I have some perennial grasses in my flower bed that are not hardy for my zone. I would like to at least attempt to winter them over. Any suggestions other than the norm of mulching?
Mulching is one of the best ways to protect plants over winter. It also depends on the type of grass and your location. For instance, unless you live in a relatively warm climate, warm-season grasses won't tolerate cold. In fact, in cooler climates, they are often treated as annuals or overwintered indoors. If this is the case for you, then you could try digging up the plant, potting it and leaving it indoors over winter (watering once a month). Once srping returns, you can plant it back outdoors. Unfortunately, you might need to replace it in the event that it doesn't show signs of life.
Can I cut my ornamental grasses for winter? I live in Zone 9.
Yes, you can cut your ornamental grass back now.
I have several types of grasses and I let them go last fall and would like to cut them back now. I live in Oklahoma and was told they would winter over and to cut back when new growth appears. No new growth has appeared yet, but we're having an early spring. They are brown and dead looking. Am I ahead of myself? Should I wait till new growth appears or go now?
When cutting back ornamental grass, you should do so in early spring, as its foliage helps protect the plant throughout winter. However, it is common to have inconsistent growth with these grasses, especially fountain grass. Many of the warm-season ornamental grasses won't start growing until mid to late spring, or even early summer. If there are still no signs of life by late spring/early summer, chances are good that the plants did not survive winter and will need to be replaced.
Is it true that mice will nest in ornamental grasses? I want to plant grasses in a flower bed at the front porch entrance but fear them coming into house during the winter. If yes, is it true that lemongrass will deter mice if planted next to grasses?
While it is true that mice will occasionally nest in garden spots offering lots of shelter, including grasses, it is highly unlikey that they will take up residence anywhere there may be lots of traffic--such as the front porch where most people go in and out frequently. If, however, mice should become a problem for you, this article has some suggestions that should help: https://www.gardeningknowhow.com/plant-problems/pests/animals/garden-mouse-control.htm
I have ten tall (14-foot) grasses. Retired now and cutting them back every fall is too much for me and the township hick-ups when picking up all the waste from these. Poured vegetation killer on all off them in October. Some are 5 foot in diameter. Do you know how far they go into the ground? I have cut them low with a chainsaw, so they are 10 inches from the soil right now. So the question is: how do I remove them?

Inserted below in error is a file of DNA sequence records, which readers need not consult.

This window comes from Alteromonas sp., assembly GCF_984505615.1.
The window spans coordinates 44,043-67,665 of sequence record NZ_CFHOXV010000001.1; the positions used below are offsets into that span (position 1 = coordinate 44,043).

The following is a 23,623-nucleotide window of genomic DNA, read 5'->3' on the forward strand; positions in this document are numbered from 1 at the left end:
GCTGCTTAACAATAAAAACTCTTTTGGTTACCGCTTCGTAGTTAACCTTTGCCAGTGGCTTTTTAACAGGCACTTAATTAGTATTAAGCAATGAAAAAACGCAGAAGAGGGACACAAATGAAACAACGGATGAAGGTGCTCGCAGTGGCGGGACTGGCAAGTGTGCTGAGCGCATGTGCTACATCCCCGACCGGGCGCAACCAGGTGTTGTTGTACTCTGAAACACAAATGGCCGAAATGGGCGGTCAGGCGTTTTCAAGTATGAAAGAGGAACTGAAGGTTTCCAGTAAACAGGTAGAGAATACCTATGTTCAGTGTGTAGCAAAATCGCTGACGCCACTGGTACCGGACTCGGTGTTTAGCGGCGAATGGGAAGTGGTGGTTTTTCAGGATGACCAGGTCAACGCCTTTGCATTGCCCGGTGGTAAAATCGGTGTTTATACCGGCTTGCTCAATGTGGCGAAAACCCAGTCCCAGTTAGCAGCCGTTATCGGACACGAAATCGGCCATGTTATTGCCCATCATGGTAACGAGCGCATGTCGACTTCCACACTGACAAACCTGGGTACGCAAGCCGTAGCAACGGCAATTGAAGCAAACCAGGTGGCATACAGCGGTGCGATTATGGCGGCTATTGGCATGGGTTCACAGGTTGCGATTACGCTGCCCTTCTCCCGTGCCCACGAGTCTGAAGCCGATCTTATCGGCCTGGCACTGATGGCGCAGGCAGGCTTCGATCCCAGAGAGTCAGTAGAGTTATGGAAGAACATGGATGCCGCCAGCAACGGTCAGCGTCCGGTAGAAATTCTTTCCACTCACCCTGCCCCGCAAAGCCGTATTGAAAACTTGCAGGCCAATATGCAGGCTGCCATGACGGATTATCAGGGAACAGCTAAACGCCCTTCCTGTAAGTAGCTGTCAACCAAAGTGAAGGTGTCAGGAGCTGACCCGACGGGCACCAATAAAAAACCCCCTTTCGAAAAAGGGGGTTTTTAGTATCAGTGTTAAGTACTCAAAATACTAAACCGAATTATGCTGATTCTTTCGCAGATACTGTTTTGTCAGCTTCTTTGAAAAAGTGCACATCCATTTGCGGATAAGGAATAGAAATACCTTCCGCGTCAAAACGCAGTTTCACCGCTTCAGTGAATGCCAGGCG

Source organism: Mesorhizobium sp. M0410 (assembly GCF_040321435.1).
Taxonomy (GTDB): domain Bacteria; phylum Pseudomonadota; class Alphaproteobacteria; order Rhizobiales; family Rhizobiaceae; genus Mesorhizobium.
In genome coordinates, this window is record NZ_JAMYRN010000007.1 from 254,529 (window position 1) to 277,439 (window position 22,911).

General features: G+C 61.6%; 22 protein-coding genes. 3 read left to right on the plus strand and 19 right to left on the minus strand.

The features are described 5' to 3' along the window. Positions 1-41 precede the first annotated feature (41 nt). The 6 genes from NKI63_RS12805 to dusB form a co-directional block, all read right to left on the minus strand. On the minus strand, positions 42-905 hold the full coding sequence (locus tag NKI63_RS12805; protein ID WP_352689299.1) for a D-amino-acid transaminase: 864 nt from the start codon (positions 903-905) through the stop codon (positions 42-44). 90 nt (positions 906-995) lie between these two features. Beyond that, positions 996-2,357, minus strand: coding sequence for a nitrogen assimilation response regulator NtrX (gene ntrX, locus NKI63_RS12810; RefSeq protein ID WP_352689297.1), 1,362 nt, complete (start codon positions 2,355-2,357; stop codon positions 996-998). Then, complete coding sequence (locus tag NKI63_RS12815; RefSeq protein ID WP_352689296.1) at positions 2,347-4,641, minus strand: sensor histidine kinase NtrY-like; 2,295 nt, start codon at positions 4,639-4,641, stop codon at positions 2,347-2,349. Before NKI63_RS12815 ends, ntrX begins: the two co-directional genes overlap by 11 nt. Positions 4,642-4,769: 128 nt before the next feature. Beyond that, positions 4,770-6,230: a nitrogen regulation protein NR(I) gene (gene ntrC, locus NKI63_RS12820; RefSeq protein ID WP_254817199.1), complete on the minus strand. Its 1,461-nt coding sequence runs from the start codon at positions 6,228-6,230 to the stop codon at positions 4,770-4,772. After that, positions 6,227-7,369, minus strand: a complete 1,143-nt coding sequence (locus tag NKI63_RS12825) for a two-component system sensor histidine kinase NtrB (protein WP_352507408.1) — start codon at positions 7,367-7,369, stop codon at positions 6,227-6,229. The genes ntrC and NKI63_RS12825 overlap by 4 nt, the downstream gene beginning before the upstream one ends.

If they are still alive, your best bet would be to dig them up and then treat the area with weed killer. To be honest, you may want to place an ad on CraigsList saying that someone can have them for free as long as they dig them up. You will likely find several people happy to do the work for you.
Are mondo and monkey grasses pet friendly? Thanks!
The berries are mildly poisonous. Fortunately, they are not life threatening if they are eaten, but do cause stomach upset and diarrhea.
I planted some annuals in 24-inch planter using garden soil. Will they be ok? Also, what ornamental grasses could I plant where I live that will come back in the summer?
It is actually better to use organic rich potting soil rather than using regular garden soil. Regular garden soil can compact and harm the roots while potting soil will stay aerated, which will give the roots room to grow well. You can easily remedy this, however, by mixing in some potting soil or organic matter (like compost or peat) into the current soil in your pot. With adequate care, the plants should do fine. There are many ornamental grasses suited to your region. Here are a few suggestions: Maiden grass: https://www.gardeningknowhow.com/ornamental/foliage/maiden-grass/growing-maiden-grass.htm, Japanese forest grass: https://www.gardeningknowhow.com/ornamental/foliage/japanese-forest-grass/golden-japanese-forest-grass.htm, Northern sea oats: https://www.gardeningknowhow.com/ornamental/foliage/northern-sea-oats/northern-sea-oats-grass.htm, Fountain grass (look for one particularly hardy to your area). In Zones 5-9, fountain grass is considered perennial. However, they seem to respond better in the warmest areas of Zone 5. They can survive in the ground and come back as long as it does not get colder than 20 F. Here is more information: https://www.gardeningknowhow.com/ornamental/foliage/fountain-grass/tips-for-care-of-fountain-grass.htm